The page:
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Midwifery. 2000 Dec;16(4):252-9.

Incorporating cultural diversity in randomised controlled trials in midwifery.

Author information

  • Midwifery Practice & Research Centre, James Laws House, St George Hospital, Kogarah, NSW 2217, Australia. homerc@sesahs.nsw.gov.au

Abstract

The randomised controlled trial is currently the 'gold standard' that guides health-care practices. The implementation of new models of midwifery care often relies on results from randomised controlled trials. However, many randomised controlled trials exclude women who do not speak English or are designed in such a way that cultural diversity is not facilitated. This can mean that the sample is not representative of the population from which it was drawn or to which it will be applied. Culturally diverse representation can be achieved through a number of strategies. These include utilising health-care interpreters, ensuring materials are translated into common community languages and engaging the local community. These strategies can be used to ensure that the sample in a randomised controlled trial is culturally and linguistically diverse, and representative of the community. We have conducted a randomised controlled trial of a community-based model of midwifery providing continuity of care in a culturally diverse population. A number of issues in the conduct of a trial within a culturally diverse society are discussed in this paper. The trial will be used to illustrate some of the strategies used to ensure that the sample represented the population from which it was drawn.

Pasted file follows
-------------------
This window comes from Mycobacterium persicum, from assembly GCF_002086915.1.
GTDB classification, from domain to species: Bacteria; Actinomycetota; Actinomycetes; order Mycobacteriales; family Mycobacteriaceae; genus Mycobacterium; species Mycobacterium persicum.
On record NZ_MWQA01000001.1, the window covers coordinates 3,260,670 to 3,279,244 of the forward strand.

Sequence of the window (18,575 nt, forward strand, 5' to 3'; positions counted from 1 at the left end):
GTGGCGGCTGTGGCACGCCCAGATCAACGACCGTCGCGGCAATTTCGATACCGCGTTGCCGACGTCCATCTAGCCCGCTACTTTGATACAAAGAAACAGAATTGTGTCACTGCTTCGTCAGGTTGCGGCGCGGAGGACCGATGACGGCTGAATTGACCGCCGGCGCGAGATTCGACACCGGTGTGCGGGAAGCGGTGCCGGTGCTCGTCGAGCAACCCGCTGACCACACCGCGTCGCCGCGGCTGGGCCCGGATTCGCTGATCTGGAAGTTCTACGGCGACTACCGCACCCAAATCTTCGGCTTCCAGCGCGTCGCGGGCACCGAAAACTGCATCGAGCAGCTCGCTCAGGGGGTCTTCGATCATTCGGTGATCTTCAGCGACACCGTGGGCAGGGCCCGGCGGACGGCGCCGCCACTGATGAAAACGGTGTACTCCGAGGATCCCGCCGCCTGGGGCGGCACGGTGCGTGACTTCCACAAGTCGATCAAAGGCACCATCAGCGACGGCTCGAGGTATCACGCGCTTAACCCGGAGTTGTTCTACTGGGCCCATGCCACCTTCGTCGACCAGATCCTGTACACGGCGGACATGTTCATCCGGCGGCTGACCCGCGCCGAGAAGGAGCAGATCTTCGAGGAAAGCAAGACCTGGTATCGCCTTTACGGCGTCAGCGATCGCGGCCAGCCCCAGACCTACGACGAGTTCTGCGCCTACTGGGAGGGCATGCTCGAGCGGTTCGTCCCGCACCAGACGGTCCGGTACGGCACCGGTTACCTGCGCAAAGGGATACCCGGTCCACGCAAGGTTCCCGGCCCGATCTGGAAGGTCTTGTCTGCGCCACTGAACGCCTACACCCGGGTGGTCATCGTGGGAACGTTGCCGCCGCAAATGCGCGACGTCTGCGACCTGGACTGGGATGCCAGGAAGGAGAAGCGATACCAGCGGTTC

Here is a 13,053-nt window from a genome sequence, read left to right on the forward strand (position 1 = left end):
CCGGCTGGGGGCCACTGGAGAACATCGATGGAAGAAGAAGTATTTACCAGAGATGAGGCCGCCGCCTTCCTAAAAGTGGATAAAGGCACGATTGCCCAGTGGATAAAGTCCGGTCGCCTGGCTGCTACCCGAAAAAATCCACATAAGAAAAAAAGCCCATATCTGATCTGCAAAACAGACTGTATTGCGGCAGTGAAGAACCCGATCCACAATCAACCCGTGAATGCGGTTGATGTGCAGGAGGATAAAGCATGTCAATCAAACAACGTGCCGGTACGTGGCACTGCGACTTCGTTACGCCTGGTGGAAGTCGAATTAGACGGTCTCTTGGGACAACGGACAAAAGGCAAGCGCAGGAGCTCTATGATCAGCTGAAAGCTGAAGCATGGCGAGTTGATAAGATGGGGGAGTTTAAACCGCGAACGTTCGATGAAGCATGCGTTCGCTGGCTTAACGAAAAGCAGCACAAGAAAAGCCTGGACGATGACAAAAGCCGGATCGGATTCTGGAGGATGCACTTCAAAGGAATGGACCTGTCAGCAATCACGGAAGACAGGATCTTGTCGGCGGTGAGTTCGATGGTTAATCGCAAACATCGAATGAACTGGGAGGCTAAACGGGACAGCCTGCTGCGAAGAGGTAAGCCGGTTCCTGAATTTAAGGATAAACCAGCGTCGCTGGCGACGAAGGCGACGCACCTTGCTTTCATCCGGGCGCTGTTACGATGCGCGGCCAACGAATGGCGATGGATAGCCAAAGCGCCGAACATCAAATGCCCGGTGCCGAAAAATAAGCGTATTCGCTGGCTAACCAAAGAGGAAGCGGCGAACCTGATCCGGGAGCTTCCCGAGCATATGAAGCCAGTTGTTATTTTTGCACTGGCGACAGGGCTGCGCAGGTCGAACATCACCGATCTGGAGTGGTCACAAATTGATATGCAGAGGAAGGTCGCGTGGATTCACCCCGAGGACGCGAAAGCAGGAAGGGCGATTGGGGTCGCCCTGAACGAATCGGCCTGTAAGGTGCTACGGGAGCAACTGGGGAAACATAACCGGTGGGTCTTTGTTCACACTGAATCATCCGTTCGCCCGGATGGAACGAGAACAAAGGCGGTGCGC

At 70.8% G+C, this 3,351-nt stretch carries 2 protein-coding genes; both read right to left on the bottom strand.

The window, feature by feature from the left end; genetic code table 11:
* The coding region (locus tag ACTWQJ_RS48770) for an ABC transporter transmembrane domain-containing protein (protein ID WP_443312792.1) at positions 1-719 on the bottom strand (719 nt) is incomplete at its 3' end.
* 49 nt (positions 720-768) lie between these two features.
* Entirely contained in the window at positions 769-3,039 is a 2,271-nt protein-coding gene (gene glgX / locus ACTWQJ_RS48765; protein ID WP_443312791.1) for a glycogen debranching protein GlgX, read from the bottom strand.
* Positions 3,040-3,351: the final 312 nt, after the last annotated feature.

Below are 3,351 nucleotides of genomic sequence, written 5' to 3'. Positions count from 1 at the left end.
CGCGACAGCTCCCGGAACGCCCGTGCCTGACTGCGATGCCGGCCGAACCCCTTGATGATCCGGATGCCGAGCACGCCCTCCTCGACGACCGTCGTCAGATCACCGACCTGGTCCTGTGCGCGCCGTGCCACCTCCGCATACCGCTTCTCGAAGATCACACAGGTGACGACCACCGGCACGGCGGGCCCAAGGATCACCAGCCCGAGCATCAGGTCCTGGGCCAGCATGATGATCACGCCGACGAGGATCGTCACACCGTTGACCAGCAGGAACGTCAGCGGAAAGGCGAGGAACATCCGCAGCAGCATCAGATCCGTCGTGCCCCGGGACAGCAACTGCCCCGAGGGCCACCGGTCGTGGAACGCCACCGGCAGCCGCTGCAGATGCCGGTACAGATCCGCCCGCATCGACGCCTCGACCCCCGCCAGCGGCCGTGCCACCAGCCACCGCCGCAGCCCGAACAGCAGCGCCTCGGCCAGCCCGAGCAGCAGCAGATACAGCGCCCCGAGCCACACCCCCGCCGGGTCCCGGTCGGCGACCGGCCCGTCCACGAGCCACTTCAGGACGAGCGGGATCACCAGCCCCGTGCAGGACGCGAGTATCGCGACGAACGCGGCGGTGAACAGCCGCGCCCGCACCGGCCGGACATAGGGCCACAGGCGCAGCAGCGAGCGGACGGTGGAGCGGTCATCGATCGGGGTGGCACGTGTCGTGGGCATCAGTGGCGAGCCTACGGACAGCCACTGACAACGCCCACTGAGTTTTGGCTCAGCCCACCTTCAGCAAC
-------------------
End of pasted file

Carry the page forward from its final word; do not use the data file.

PMID:
11080460
[PubMed - indexed for MEDLINE]
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